By Chris Lane
By Jeff Balke
By Aaron Reiss
By Angelica Leicht
By Dianna Wray
By Aaron Reiss
By Camilo Smith
By Craig Malisow
Not Painful Enough
I have just read Steve McVicker's "Crime & Punishment" article [March 24]. I am in full support of Anthony Ray Westley's receiving the death penalty. I'm just sad that his accomplice, John Dale Henry, didn't receive the same. I am sick and tired of the court system's granting these criminals appeal after appeal. I just don't see how anyone could have any sympathy for people like Mr. Westley. Regardless of who fired the shot that killed Frank Hall, both of those bastards (Westley and Henry) deserve to die. I'm just sorry that our state's means of execution isn't cruel or painful enough.
Michael C. Dawson
Yes, Anthony Ray Westley deserves to die for his animal-like (uncivilized) criminal activities. So should John Henry. Being young, black and poor does not excuse their actions. All prisoners outright lie, or extensively soften their culpability, when relating their involvement in crimes they are arrested for. Think how many crimes Westley perpetrated without being caught or successfully prosecuted for.
As for that ridiculous judge who now supports Westley -- Norman "Technicality" Lanford -- the voters emphatically kicked him off the appeals bench in the recent elections.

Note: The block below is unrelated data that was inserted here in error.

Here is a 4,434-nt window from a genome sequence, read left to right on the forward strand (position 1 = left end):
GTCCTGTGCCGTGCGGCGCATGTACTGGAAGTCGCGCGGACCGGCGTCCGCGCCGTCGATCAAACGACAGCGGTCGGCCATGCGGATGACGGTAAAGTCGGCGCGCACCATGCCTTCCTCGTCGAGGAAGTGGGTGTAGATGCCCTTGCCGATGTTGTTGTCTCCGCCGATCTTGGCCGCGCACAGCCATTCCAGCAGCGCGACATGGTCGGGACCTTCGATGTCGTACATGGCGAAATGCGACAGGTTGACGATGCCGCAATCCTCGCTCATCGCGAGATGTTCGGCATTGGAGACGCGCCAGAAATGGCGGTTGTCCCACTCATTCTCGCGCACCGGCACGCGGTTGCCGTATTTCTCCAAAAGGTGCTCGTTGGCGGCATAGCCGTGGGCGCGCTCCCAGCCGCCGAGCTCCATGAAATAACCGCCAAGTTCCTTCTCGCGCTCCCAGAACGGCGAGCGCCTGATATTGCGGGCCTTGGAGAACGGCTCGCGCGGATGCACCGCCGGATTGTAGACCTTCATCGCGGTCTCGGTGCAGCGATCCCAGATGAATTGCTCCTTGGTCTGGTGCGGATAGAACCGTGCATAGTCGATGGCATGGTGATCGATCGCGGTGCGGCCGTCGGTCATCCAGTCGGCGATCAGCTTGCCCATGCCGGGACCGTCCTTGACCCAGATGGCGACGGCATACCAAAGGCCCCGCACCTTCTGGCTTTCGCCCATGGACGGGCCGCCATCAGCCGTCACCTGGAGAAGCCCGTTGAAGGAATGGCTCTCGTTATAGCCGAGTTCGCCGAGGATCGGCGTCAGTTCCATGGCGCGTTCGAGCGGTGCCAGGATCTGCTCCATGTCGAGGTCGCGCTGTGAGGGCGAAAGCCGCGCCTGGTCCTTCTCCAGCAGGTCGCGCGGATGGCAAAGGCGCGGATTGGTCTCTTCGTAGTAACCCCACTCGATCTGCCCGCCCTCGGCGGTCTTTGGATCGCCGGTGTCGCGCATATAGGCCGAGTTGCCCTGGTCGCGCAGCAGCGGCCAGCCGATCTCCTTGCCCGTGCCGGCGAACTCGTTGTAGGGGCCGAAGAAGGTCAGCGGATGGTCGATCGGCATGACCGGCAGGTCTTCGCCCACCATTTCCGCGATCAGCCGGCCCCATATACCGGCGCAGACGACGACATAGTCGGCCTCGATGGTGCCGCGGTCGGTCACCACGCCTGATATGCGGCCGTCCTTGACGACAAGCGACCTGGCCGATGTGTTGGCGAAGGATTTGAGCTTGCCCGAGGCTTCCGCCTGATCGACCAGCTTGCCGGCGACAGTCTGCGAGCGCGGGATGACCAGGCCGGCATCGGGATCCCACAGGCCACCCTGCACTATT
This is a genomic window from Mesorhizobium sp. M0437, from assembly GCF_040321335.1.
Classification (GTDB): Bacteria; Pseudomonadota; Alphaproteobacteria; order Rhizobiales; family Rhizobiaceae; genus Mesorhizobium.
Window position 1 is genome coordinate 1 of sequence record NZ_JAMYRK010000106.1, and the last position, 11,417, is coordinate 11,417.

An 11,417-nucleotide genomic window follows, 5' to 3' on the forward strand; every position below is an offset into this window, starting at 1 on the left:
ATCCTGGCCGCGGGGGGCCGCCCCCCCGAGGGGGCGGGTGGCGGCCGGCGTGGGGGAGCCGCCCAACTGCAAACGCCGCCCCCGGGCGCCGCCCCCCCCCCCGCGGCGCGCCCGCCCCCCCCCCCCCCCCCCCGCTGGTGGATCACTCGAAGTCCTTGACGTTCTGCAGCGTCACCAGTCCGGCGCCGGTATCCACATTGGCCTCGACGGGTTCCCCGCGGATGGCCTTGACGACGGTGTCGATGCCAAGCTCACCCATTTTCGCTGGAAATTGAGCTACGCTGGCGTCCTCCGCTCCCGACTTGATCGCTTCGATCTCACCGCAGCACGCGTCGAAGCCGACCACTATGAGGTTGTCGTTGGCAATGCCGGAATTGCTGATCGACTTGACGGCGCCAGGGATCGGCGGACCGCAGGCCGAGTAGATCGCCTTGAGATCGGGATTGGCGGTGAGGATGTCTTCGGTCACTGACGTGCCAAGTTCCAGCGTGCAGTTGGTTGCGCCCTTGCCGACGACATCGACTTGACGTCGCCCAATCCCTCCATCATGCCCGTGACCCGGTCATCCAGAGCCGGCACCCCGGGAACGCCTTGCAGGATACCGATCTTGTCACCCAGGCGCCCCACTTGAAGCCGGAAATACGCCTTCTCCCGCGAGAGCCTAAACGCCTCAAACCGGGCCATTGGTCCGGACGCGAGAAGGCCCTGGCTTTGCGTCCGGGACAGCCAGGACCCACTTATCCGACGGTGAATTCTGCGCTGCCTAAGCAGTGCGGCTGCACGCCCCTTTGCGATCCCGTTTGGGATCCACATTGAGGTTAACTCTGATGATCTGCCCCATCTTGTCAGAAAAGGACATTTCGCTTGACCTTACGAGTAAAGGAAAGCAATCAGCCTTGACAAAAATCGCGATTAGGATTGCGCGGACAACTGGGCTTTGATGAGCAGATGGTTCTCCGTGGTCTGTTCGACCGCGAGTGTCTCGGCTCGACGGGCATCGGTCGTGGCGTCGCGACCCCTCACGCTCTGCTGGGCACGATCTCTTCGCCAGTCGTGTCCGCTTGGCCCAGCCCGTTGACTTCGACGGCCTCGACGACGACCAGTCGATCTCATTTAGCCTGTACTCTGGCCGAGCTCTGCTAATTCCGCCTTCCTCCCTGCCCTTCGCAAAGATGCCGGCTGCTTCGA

And in reference to Lanford's comment at the end of your article: thousands of Texans would rather say, "When we execute somebody in this state, we ought to be able to look at each other and say we have gotten rid of something really bad."
Insult to Injury
Thank you for your story on high-speed police chases ["Deadly Pursuit," by Brian Wallstin, March 10]. The subject is an important one.
Two years ago, I received a telephone call informing me that my husband, Greg, had been in an automobile accident. The accident occurred on a weekday during rush hour. Greg was making a left turn onto Fairview from Shepherd when his truck was hit by a speeding police car running without a siren. The police car did not have top lights. The officer was in pursuit of a vehicle that had run a red light. Greg's truck was overturned and so badly damaged that it was a total loss.
Greg was given a ticket in the hospital emergency room for failure to yield right of way. He chose to contest the ticket and requested a jury trial. After five hours of testimony, the jury deliberated for ten minutes and found Greg not guilty. The accident and trial exacted a substantial emotional toll. We lost money in replacing our vehicle and we lost time to injuries and to dealing with the insurance company and the trial. We both feel extremely abused by the incident. I cannot fathom how the family members of individuals who lost their lives in similar accidents must feel.
Our attorney advised us that an attempt to recover expenses or damages from the city would be futile. A few weeks ago, more than one year after Greg was found not guilty in the matter of responsibility for the accident, he received notification from the city attorney's office that they were seeking damages from our insurance company for the officer's medical expenses and time off work.
Elisa Phelps Gray
It has been my intention for some time now to write and tell you how much I enjoy Susie Kalil's astute, gutsy and knowledgeable criticism. She is the only art critic in town I take seriously. Good for you, Houston Press!